The Wireless Broadband Alliance (WBA) OpenRoaming service, which enables Wi-Fi users to move easily between public access points, will be protected by Kyrio’s enterprise-level security, according to the WBA.
Kyrio is a subsidiary of CableLabs, the cable industry research and development consortium. The company will be an Issuing Intermediate Certificate Authority (ICA). In this role, Kyrio will provide agent and registration authority services to WBA operators, hubs and identify providers.
Cisco and Google also are ICAs. Certificate Authorities operate under the WBA Public Key Infrastructure Certificate Policy that ensures trust between OpenRoaming federation members, the WBA said in a press release.
The WBA says that Kyrio also will enable management and attribution of the WBA Unique Organization Identifiers that are key to partner identification on the OpenRoaming system. That information is centralized on a WBA global database.
Wi-Fi security always has been an issue, particularly in public scenarios in which the identity of the provider and the level of security it maintains often are fuzzy. For instance, a common malicious exploit is man-in-the-middle attacks in which a phony website made to look legitimate intercepts data between end users and the network in an effort to steal passwords, credit card numbers and other valuable data.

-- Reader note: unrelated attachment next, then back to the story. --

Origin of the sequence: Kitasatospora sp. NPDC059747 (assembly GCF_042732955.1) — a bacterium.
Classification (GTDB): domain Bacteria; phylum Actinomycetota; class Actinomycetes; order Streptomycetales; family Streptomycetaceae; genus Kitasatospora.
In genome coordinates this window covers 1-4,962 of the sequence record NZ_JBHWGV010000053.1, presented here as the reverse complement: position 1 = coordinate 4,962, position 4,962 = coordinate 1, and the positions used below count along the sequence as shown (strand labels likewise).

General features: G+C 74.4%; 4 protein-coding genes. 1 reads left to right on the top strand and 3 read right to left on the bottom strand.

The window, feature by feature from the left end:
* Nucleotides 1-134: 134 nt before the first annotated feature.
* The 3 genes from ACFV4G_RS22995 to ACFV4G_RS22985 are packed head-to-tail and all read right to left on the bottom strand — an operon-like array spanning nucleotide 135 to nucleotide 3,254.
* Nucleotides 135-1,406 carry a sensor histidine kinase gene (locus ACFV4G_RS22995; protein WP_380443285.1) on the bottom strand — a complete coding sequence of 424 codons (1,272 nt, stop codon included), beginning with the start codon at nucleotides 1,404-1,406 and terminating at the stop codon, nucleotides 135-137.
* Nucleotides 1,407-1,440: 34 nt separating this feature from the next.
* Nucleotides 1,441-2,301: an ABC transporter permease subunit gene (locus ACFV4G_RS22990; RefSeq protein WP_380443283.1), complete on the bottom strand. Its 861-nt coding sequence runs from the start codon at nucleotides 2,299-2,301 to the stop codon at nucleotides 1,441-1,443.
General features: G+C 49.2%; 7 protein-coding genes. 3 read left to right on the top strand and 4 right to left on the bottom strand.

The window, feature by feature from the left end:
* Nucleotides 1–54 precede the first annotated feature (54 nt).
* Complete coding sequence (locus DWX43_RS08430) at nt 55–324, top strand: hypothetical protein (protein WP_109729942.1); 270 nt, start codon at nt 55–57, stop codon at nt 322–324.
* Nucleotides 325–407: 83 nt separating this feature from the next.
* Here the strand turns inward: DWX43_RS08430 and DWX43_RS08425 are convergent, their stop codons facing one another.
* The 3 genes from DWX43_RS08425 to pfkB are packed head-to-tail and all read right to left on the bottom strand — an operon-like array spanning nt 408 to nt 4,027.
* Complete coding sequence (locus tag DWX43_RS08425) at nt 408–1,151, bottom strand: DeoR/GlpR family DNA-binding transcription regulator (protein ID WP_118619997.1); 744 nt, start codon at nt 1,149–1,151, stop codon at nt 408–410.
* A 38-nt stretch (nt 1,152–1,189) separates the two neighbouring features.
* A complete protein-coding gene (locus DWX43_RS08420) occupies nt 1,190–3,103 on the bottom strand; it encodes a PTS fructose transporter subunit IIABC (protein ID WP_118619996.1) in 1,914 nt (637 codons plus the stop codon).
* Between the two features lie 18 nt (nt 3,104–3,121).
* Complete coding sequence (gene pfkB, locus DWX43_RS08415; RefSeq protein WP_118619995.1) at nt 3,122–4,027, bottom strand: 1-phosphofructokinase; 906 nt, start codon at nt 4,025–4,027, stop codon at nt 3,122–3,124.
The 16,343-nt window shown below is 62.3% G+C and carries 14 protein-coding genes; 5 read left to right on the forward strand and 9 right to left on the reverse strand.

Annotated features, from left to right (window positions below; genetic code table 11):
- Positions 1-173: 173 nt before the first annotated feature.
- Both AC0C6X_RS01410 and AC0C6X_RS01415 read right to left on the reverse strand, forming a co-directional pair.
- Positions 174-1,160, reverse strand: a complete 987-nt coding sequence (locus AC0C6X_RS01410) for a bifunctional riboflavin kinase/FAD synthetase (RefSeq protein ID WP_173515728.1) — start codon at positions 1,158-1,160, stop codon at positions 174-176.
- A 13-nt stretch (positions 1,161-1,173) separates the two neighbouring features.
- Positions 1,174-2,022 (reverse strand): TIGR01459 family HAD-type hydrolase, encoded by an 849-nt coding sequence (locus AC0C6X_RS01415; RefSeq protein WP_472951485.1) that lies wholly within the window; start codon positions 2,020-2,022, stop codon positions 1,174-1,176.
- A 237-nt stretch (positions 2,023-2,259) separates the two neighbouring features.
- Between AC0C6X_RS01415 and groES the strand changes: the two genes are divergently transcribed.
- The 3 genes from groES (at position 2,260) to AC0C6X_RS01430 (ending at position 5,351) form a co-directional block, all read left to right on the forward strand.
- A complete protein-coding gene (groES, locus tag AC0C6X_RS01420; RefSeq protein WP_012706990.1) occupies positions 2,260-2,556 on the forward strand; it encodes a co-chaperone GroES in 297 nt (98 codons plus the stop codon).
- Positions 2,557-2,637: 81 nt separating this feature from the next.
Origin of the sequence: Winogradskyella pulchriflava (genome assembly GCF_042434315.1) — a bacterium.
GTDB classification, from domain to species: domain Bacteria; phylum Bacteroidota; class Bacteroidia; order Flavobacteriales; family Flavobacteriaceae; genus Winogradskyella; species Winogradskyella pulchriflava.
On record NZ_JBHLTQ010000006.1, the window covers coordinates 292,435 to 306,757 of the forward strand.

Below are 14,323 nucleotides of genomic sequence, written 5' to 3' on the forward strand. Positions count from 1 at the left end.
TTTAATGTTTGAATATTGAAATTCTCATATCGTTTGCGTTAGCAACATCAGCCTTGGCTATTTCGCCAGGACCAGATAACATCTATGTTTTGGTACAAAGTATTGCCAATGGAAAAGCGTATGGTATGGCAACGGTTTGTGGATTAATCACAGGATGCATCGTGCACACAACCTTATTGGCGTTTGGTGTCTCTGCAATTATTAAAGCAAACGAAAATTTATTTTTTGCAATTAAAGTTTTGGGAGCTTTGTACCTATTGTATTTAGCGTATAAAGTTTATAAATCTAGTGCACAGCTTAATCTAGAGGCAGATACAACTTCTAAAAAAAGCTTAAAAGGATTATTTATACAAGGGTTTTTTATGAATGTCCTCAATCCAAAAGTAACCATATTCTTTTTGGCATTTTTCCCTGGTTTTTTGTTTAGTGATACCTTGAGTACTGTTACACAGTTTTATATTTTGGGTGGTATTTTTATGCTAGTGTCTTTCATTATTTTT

“The goal of WBA OpenRoaming has always been to provide users with a seamless and automatic public Wi-Fi experience, while at the same time providing unique business opportunities for vendors, operators and retailers. For that to work, businesses and consumers need to have complete confidence in the security of public networks, and our partnership with Kyrio offers this peace of mind and more,” WBA CEO Tiago Rodrigues said in the WBA OpenRoaming press release. “As of now, individuals will be able to access public or guest Wi-Fi in a frictionless, barrier-free way with complete confidence in the security and integrity of the network they’re using. We’re delighted to welcome Kyrio into the OpenRoaming family.”
The importance of security is certain to grow as Wi-Fi 6 begins deployment. Last month, the WBA said that it concluded five Wi-Fi 6 trials and is ready for carrier development. In one of those trials, Boingo, Cisco and Samsung demonstrated Wi-Fi 6 at John Wayne Airport in Santa Ana, CA. Boingo subsequently moved its Wi-Fi 6 program from the trial to commercial operation stage and announced an airport-wide deployment at São Paulo/Guarulhos International Airport in Brazil.
Things seem to be moving quickly in the Wi-Fi 6 world. Last month, the FCC voted to allow unlicensed use of 45 MHz of spectrum in the 5.9 GHz band. The WBA said that the move is expected to enable wider channels that will enable Wi-Fi 6 to offer gigabit connectivity with lower latency, improved coverage and better power efficiency.